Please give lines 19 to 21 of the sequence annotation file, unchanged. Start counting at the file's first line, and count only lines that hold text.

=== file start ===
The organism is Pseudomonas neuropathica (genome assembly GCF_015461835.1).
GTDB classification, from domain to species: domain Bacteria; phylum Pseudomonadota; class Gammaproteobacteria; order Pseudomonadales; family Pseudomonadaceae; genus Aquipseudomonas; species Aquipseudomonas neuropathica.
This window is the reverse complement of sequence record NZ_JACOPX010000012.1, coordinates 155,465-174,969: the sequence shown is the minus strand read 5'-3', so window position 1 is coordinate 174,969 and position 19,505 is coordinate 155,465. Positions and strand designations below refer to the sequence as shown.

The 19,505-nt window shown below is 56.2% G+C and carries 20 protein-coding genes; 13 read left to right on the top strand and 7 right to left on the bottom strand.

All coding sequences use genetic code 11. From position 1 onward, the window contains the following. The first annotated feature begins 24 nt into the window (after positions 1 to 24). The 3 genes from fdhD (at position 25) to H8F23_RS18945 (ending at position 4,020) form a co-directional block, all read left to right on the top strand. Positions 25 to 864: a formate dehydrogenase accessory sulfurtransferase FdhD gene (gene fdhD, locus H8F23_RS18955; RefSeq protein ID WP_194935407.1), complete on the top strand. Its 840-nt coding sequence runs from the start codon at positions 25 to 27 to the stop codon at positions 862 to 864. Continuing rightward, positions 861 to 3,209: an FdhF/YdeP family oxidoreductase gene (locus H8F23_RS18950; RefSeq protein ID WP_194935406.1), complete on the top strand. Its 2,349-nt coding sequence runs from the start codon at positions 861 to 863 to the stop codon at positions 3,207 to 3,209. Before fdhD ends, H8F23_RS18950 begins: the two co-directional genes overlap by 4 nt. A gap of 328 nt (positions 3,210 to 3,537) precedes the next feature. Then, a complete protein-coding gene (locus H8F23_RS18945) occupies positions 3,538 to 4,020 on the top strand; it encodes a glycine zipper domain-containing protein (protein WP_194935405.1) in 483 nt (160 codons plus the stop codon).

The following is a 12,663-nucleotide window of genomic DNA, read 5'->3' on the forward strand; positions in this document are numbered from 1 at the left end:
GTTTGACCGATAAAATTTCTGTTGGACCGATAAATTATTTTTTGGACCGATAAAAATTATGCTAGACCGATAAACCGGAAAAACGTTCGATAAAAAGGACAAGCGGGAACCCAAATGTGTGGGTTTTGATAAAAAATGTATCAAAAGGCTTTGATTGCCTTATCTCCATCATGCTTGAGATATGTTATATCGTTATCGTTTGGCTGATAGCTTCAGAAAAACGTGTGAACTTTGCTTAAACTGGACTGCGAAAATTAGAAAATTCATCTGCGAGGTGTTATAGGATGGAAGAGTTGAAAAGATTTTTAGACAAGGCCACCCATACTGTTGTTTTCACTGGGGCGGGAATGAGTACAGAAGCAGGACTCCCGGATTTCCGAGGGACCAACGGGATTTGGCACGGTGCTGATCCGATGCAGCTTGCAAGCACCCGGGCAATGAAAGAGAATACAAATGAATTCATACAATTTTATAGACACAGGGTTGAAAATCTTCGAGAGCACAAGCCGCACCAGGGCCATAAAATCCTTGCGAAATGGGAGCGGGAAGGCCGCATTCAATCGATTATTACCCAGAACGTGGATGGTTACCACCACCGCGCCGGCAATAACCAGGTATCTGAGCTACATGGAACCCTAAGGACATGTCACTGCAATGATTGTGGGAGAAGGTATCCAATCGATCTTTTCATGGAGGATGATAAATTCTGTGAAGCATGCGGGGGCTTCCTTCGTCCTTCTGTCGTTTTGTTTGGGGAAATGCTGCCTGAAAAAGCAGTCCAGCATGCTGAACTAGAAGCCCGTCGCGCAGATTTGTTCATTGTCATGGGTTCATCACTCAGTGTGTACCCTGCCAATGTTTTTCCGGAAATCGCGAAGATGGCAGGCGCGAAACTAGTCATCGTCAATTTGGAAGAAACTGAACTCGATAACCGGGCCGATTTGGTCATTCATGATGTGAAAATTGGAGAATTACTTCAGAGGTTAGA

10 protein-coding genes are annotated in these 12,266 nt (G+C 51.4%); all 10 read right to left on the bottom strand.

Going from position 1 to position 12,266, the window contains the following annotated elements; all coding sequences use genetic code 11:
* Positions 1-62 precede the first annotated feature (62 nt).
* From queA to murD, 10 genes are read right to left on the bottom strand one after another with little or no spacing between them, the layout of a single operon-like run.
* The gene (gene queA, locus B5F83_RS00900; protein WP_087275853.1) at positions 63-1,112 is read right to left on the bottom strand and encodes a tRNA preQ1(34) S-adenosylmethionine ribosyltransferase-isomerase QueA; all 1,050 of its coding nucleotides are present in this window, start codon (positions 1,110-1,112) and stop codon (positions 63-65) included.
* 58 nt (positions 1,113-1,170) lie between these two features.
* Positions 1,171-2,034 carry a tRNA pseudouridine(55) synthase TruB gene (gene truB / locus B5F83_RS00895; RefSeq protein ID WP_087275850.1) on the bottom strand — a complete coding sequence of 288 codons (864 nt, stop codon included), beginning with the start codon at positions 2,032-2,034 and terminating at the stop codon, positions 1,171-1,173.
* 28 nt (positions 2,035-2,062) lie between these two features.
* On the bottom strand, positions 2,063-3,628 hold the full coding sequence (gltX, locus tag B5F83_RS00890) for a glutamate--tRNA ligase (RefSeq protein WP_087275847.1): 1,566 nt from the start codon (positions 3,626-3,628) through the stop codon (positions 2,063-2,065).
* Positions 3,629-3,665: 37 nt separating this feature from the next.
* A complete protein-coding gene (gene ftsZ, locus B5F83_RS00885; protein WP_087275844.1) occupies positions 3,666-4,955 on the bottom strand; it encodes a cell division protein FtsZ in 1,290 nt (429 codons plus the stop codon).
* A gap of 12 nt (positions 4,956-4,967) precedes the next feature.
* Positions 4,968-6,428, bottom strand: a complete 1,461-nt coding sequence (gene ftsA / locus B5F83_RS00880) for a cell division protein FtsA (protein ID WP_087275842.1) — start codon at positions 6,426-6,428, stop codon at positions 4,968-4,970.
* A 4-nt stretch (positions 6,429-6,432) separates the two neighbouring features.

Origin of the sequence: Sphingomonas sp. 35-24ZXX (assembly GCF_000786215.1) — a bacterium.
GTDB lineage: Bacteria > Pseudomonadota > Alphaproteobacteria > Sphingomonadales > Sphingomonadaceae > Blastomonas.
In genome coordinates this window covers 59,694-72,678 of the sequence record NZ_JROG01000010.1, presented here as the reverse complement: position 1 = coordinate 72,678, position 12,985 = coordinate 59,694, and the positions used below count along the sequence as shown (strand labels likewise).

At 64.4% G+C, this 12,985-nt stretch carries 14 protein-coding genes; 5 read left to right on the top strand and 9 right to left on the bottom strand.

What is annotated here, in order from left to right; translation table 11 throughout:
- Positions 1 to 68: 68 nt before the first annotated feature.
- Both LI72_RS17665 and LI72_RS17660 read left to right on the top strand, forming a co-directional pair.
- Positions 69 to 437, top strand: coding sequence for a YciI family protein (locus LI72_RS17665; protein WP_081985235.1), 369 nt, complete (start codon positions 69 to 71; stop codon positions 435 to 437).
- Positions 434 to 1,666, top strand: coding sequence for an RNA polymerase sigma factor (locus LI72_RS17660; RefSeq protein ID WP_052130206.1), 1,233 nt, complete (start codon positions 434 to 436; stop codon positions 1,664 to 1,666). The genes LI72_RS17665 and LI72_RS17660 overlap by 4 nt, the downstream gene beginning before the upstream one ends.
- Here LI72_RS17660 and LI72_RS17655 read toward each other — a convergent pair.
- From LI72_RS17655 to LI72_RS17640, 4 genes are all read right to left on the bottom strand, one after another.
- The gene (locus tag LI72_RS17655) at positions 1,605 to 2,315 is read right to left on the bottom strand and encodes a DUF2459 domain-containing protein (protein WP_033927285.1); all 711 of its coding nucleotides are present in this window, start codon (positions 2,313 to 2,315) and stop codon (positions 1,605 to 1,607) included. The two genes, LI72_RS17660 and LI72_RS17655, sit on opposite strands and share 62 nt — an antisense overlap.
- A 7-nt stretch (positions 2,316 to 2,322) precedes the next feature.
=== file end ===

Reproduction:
* A gap of 12 nt (positions 4,956-4,967) precedes the next feature.
* Positions 4,968-6,428, bottom strand: a complete 1,461-nt coding sequence (gene ftsA / locus B5F83_RS00880) for a cell division protein FtsA (protein ID WP_087275842.1) — start codon at positions 6,426-6,428, stop codon at positions 4,968-4,970.
* A 4-nt stretch (positions 6,429-6,432) separates the two neighbouring features.